Hutterites of Montana
Yale University Press, 2000 - Religion - 149 pages
Isolated on the prairies of Montana far from mainstream America, the Hutterites live on large farms and ranches. They shun the modern world. Less assimilated than the Amish and the Mennonites, they practice communal living through shared ownership of all property and income. Although the Hutterites use modern agricultural equipment, they carefully protect their spiritual life by avoiding worldly temptations -- no televisions, radios, cars, or dancing. The Hutterites represent an overlooked story in the modern American West and are a part of our nation's religious history.
This stunning book is a unique document of the Hutterites of Montana, comprising Laura Wilson's photographs and interviews with them over a fourteen-year period. Wilson explains how she met the Hutterites and received unprecedented access to photograph them in their day-to-day life. Then, often using the words of members of the community, she reveals fascinating details about their history, their leadership structure, their religious beliefs, the place of women in their society, the education of their young, and the strength of their communal tradition. Wilson's text and photographs bring to life a remarkable people whose close family ties, spiritual activities, and sure sense of place contrast dramatically with the values and preoccupations of our own rootless society.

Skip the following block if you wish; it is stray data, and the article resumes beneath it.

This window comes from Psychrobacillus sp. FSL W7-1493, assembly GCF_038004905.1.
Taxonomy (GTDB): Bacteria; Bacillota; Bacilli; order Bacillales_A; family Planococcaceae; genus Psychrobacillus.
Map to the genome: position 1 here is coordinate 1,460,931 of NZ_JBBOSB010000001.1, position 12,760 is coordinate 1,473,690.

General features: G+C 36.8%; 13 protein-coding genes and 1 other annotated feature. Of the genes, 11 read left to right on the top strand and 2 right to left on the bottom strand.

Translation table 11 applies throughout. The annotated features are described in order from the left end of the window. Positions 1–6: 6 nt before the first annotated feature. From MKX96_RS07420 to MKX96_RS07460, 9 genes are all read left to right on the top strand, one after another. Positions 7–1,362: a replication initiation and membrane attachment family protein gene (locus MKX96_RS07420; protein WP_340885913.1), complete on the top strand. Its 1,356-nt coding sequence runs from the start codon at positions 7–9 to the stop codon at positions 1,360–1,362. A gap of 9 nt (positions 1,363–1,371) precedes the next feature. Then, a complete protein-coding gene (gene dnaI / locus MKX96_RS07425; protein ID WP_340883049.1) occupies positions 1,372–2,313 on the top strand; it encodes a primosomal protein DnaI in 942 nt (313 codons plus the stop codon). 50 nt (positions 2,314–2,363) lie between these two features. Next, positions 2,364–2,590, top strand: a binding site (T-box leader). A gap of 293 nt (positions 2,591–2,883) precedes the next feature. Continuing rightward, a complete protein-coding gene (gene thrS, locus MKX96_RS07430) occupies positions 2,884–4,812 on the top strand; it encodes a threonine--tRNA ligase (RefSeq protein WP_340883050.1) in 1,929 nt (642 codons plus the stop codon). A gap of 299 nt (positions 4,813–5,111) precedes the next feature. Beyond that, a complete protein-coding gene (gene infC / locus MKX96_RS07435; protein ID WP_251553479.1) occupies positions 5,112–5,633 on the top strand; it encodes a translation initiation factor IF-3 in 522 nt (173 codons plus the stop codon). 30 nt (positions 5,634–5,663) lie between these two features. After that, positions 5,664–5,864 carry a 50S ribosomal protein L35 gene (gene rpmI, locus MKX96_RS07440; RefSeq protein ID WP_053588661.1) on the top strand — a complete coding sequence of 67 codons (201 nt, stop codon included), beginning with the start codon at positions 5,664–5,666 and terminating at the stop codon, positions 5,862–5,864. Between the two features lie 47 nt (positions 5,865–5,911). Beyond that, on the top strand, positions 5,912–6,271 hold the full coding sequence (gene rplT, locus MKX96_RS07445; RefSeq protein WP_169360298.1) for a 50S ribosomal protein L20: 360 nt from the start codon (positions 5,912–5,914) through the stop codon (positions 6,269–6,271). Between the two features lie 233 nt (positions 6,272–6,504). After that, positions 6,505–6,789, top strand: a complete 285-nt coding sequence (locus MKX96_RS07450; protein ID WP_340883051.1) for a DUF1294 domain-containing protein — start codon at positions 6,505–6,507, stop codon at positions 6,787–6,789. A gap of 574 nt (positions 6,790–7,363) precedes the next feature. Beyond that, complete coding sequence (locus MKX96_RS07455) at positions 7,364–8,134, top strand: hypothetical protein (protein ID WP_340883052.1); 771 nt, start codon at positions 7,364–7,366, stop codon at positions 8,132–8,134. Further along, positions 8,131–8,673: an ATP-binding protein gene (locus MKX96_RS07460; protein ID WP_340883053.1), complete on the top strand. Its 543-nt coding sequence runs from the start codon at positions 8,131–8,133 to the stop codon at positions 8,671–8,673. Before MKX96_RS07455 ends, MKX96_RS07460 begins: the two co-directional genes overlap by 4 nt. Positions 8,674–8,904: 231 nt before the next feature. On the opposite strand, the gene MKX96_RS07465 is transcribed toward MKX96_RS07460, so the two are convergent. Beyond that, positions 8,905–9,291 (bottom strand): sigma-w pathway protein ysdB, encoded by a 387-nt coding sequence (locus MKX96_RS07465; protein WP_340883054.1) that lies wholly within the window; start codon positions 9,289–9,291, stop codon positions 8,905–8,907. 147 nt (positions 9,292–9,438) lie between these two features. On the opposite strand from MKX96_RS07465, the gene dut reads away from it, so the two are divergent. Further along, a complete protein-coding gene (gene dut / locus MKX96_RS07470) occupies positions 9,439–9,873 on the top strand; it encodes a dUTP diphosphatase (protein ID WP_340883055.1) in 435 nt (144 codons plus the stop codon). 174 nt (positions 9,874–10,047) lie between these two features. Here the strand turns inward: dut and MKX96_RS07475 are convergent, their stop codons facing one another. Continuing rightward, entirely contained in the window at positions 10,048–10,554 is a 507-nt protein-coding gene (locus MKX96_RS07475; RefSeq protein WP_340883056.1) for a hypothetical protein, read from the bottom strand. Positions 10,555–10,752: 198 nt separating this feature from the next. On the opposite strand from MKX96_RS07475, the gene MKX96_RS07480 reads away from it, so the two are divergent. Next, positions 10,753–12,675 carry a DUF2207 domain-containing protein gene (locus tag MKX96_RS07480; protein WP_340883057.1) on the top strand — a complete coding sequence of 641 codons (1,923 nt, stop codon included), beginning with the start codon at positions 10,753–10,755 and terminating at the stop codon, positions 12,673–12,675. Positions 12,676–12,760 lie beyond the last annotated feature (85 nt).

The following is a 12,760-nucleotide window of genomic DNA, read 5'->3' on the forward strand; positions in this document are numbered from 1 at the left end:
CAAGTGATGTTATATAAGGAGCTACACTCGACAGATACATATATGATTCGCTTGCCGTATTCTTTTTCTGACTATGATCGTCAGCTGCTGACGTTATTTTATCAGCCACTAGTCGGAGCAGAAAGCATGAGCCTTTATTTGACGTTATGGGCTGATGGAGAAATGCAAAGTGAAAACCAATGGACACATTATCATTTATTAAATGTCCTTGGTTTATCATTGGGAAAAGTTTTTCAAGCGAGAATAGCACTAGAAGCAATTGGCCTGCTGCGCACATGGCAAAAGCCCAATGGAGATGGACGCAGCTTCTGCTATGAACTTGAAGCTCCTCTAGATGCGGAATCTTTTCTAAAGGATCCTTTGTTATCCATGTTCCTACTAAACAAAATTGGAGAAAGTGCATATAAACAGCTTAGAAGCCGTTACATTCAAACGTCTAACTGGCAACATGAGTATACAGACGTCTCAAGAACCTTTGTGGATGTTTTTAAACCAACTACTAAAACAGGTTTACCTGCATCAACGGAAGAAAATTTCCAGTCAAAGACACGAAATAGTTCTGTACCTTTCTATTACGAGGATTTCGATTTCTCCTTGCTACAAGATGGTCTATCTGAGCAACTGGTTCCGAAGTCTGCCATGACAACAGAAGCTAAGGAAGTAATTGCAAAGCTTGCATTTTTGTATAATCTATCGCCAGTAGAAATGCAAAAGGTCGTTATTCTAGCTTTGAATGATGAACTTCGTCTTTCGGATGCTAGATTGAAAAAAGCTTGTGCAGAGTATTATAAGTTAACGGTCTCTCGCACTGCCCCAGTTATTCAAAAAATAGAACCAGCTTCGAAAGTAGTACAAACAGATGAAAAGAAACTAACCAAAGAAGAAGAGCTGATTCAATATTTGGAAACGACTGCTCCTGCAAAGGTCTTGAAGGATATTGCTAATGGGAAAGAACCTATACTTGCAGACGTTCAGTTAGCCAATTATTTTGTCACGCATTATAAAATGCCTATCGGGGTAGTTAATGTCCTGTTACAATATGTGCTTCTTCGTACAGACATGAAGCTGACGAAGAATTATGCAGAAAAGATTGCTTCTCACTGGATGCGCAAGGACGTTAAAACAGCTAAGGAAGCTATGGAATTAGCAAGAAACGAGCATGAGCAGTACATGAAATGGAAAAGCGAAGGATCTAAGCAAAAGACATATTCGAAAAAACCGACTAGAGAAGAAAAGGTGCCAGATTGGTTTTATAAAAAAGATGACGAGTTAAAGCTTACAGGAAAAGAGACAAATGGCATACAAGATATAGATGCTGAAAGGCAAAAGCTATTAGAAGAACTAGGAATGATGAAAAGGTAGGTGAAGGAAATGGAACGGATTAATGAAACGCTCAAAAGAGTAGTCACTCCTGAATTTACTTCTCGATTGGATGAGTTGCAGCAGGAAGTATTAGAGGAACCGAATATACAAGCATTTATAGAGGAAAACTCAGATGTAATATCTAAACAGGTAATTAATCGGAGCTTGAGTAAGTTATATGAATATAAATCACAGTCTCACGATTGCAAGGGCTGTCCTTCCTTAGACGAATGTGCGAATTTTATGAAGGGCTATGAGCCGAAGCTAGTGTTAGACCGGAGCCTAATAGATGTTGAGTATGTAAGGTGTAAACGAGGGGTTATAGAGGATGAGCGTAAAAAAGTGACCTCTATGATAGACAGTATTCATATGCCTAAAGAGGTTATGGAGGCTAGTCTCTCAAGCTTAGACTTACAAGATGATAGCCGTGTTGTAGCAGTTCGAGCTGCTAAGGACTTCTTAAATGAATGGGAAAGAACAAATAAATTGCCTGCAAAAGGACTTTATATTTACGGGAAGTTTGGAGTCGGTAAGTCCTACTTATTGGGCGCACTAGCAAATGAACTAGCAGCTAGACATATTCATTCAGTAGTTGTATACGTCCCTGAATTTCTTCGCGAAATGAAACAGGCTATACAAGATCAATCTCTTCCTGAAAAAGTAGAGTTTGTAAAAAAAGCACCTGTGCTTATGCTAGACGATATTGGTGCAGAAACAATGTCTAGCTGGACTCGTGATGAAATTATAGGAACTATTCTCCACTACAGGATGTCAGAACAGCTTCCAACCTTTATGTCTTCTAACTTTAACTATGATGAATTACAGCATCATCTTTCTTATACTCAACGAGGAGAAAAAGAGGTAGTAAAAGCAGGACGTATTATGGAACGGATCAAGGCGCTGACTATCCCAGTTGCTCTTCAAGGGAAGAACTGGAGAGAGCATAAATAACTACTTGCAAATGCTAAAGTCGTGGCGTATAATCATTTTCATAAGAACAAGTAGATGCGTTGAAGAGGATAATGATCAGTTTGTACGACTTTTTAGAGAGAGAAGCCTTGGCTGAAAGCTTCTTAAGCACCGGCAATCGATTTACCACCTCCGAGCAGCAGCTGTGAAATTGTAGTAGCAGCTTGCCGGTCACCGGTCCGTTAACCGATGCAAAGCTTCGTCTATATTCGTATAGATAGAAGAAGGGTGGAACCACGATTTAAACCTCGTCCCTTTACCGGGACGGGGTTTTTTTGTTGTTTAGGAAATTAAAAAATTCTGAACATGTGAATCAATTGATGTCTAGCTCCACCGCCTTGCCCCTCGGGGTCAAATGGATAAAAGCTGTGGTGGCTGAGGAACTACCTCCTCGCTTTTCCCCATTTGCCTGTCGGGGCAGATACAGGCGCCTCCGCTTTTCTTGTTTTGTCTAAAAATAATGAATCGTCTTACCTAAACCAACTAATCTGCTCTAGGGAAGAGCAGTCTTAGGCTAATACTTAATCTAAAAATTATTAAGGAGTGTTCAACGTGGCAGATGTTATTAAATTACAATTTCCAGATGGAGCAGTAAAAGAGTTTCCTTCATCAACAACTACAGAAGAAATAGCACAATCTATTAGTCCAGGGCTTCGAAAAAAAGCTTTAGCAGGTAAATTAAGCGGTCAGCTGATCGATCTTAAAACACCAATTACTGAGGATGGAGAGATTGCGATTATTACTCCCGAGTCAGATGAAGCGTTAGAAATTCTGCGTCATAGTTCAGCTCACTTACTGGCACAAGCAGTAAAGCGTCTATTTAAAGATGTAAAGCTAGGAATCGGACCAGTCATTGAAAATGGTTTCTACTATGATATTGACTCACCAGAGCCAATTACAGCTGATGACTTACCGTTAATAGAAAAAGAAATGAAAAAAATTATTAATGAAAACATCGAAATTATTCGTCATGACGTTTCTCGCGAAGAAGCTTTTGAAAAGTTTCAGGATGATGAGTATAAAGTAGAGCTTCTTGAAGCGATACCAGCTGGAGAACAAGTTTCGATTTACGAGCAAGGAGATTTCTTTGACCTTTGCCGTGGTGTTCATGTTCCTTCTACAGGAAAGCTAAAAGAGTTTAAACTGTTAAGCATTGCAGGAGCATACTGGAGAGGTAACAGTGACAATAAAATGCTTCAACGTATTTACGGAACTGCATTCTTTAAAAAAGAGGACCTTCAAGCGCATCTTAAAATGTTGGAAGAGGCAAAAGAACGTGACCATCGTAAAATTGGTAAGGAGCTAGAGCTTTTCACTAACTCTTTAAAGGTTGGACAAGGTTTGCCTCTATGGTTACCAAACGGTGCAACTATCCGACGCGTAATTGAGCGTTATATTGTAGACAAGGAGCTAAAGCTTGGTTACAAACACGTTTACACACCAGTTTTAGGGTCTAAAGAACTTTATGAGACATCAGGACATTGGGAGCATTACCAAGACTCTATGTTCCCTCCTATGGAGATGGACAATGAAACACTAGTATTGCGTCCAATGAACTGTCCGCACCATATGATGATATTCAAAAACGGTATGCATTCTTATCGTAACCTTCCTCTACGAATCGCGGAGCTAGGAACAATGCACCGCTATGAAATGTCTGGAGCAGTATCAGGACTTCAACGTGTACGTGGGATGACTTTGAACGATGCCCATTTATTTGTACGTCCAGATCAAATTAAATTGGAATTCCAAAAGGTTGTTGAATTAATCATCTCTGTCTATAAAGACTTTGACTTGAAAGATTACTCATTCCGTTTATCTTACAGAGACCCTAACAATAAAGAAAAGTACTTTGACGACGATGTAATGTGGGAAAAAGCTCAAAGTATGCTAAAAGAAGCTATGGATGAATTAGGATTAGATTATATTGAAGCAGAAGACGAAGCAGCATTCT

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Hutterites of MontanaUser Review - Not Available - Book Verdict
Situated in Montana, the Hutterites are one of the last communal religious groups in America. They believe in the collective ownership of property, eat their meals together, and maintain a distinctive ... Read full review